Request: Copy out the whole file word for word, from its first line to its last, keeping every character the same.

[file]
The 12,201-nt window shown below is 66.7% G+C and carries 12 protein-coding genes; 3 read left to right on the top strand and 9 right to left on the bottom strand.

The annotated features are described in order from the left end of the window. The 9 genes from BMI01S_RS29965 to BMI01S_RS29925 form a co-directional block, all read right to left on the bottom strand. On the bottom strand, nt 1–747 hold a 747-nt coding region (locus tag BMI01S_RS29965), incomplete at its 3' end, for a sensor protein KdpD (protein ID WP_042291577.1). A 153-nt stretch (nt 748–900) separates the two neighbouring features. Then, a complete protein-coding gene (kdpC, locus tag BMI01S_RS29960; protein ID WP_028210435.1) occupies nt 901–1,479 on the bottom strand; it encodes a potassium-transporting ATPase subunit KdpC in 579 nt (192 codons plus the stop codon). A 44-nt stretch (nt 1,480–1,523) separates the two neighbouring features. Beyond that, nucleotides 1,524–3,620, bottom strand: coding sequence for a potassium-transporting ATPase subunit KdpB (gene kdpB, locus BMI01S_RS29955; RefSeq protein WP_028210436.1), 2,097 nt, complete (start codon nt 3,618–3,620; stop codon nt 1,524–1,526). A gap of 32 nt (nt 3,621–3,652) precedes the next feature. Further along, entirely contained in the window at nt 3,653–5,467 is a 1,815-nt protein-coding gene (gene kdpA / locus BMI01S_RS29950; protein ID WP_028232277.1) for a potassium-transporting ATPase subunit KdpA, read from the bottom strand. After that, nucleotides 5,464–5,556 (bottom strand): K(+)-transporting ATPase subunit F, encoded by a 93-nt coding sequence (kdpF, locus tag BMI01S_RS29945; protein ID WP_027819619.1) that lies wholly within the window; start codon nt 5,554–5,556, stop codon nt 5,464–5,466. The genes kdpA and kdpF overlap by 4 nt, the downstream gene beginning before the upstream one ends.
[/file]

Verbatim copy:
The 12,201-nt window shown below is 66.7% G+C and carries 12 protein-coding genes; 3 read left to right on the top strand and 9 right to left on the bottom strand.

The annotated features are described in order from the left end of the window. The 9 genes from BMI01S_RS29965 to BMI01S_RS29925 form a co-directional block, all read right to left on the bottom strand. On the bottom strand, nt 1–747 hold a 747-nt coding region (locus tag BMI01S_RS29965), incomplete at its 3' end, for a sensor protein KdpD (protein ID WP_042291577.1). A 153-nt stretch (nt 748–900) separates the two neighbouring features. Then, a complete protein-coding gene (kdpC, locus tag BMI01S_RS29960; protein ID WP_028210435.1) occupies nt 901–1,479 on the bottom strand; it encodes a potassium-transporting ATPase subunit KdpC in 579 nt (192 codons plus the stop codon). A 44-nt stretch (nt 1,480–1,523) separates the two neighbouring features. Beyond that, nucleotides 1,524–3,620, bottom strand: coding sequence for a potassium-transporting ATPase subunit KdpB (gene kdpB, locus BMI01S_RS29955; RefSeq protein WP_028210436.1), 2,097 nt, complete (start codon nt 3,618–3,620; stop codon nt 1,524–1,526). A gap of 32 nt (nt 3,621–3,652) precedes the next feature. Further along, entirely contained in the window at nt 3,653–5,467 is a 1,815-nt protein-coding gene (gene kdpA / locus BMI01S_RS29950; protein ID WP_028232277.1) for a potassium-transporting ATPase subunit KdpA, read from the bottom strand. After that, nucleotides 5,464–5,556 (bottom strand): K(+)-transporting ATPase subunit F, encoded by a 93-nt coding sequence (kdpF, locus tag BMI01S_RS29945; protein ID WP_027819619.1) that lies wholly within the window; start codon nt 5,554–5,556, stop codon nt 5,464–5,466. The genes kdpA and kdpF overlap by 4 nt, the downstream gene beginning before the upstream one ends.